(type makerom to find out what the arguments mean, but 7 is a flash image id used by the srom and -l200000 gives the load address for the image as 0x200000).
Load that image into memory (via the Debug Monitor commands flload, netload, and so on) at 0x200000 and then blow the image into flash:
(200000 is where the image to be blown is in memory and 8 is the segment number where you put the image. There are 16 1024*64 byte segments in the flash and the Debug Monitor is at seg 0 and the Windows NT ARC firmware is at seg 4).
Set up the image that the srom will boot by writing the number of the image into the TOY clock.
(131 means boot the 3rd image, 129 = 1st, 130 = 2nd and so on).
Power off, put jumper 7 on and power on and you should see the MILO burst into life. If you don't then take jumper 7 back off and reboot the Debug Monitor.
The EB66+, like all of the Alpha Evaluation Boards built by Digital contains the Evaluation Board Debug Monitor and so this is available to load MILO (Section Section 5.2). Quite often (although not always) boards whose design is derived from these include the Debug Monitor also. Usually, these boards include the Windows NT ARC firmware (Section Section 5.1). A flash management utility, runnable from MILO is available so that once MILO is running, it can be blown into flash (Section Section 7). This system supports MILO environment variables.
These systems have several boot images in flash controlled by jumpers. The two jumper banks are J18 and J16 and are located at the bottom of the board in the middle (if the Alpha chip is at the top). You select between the boot options (and MILO when it is been put into flash) using a combination of jumpers and a boot option which is saved in the NVRAM of the TOY clock.
Jumper 7-8 of J18 in means boot the image described by the boot option. Jumper 7-8 of J18 out means boot the Evaluation Board Debug Monitor.
Blowing an image into flash via the Evaluation Board Debug Monitor is exactly the same proceedure as for the AlphaPC64 (Section Section 5.6.2).
This system is quite like the AlphaPC64 except that it does not contain flash which MILO can be loaded from. The EB64+ has two ROMs, one of which contains the Windows NT ARC firmware (Section Section 5.1). and the other contains the Evaluation Board Debug Monitor (Section Section 5.2).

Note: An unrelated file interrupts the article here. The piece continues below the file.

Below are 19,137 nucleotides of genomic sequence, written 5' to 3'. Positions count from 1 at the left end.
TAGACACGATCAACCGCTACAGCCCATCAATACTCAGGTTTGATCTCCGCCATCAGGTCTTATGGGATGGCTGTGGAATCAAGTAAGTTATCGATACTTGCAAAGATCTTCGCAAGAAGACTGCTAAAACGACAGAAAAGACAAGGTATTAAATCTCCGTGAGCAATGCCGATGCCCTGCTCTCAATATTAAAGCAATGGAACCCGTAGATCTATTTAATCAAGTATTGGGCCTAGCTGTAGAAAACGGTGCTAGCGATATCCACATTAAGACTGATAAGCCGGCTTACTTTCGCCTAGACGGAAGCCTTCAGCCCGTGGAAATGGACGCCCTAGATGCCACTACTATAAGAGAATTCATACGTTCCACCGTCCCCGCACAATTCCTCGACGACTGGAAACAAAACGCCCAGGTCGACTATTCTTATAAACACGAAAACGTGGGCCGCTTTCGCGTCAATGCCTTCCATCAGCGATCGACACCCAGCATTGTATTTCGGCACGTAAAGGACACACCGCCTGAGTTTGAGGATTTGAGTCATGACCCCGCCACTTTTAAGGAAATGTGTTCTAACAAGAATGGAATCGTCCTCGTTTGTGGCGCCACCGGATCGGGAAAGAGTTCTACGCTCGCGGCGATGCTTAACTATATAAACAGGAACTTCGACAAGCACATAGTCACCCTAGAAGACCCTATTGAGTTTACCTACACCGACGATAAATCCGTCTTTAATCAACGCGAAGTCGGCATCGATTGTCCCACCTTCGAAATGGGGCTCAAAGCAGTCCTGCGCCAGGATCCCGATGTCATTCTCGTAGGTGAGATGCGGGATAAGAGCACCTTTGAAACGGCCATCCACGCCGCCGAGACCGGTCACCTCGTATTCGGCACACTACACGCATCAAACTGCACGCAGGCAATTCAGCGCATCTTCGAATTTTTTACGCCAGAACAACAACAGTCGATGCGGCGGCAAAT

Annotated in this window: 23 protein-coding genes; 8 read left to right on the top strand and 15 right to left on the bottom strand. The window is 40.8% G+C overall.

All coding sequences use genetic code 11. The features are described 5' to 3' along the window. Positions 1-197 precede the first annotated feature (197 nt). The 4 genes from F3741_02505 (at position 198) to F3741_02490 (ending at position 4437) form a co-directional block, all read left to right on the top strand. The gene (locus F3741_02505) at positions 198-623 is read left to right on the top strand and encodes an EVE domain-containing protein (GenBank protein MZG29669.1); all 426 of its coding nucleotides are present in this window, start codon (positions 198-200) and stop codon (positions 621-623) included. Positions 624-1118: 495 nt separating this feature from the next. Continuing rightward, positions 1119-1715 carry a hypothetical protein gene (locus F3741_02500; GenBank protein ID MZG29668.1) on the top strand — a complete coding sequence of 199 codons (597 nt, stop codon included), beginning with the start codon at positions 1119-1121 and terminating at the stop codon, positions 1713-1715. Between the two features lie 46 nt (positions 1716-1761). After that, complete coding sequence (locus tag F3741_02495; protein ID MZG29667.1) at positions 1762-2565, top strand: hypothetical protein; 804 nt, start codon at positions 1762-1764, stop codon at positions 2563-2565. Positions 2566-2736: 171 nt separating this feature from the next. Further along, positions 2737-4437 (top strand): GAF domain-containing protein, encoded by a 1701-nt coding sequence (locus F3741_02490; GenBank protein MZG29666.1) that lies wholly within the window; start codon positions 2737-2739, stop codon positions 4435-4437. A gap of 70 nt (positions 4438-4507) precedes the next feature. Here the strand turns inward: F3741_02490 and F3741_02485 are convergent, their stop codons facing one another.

The Aspen Alpine is a little different in that it only has one ROM; this contains the Windows NT ARC firmware.
This is a very compact pre-packaged 21066 based system that includes a TGA (21030) graphics device. Although you can just fit a half height PCI graphics card in the box you are better off waiting for full TGA support in XFree86. It includes the Windows NT ARC firmware and so booting from that is the prefered method (Section Section 5.1).
The EB164, like all of the Alpha Evaluation Boards built by Digital contains the Evaluation Board Debug Monitor and so this is available to load MILO (Section Section 5.2). Quite often (although not always) boards whose design is derived from these include the Debug Monitor also. Usually, these boards include the Windows NT ARC firmware (Section Section 5.1). The SRM console is also available (Section Section 5.5). A flash management utility, runnable from MILO is available so that once MILO is running, it can be blown into flash (Section Section 7). This system supports MILO environment variables.
These systems have several boot images in flash controlled by jumpers. The two jumper bank is J1 and is located at the bottom of the board on the left (if the Alpha chip is at the top). You select between the boot options (and MILO when it is been put into flash) using a combination of jumpers and a boot option which is saved in the NVRAM of the TOY clock.
Jumper SP-11 of J1 in means boot the image described by the boot option. Jumper SP-11 of J1 out means boot the Evaluation Board Debug Monitor.
Blowing an image into flash via the Evaluation Board Debug Monitor is exactly the same proceedure as for the AlphaPC64 (Section Section 5.6.2).
The PC164, like all of the Alpha Evaluation Boards built by Digital contains the Evaluation Board Debug Monitor and so this is available to load MILO (Section Section 5.2). Quite often (although not always) boards whose design is derived from these include the Debug Monitor also. Usually, these boards include the Windows NT ARC firmware (Section Section 5.1). The SRM console is also available (Section Section 5.5). A flash management utility, runnable from MILO is available so that once MILO is running, it can be blown into flash (Section Section 7). This system supports MILO environment variables.
These systems have several boot images in flash controlled by jumpers. The main jumper block, J30, contains the system configuration jumpers and jumper CF6 in means that the system will boot the Debug Monitor, the default is out.
Blowing an image into flash via the Evaluation Board Debug Monitor is exactly the same proceedure as for the AlphaPC64 (Section Section 5.6.2).
The XL266 is one of a family of systems that are known as Avanti. It has a riser card containing the Alpha chip and cache which plugs into the main board at right angles. This board can replace the equivalent Pentium board.
Some of these systems ship with the SRM console but others, notably the XL266 ship with only the Windows NT ARC firmware (Section Section 5.1).
Here is my list of compatible systems: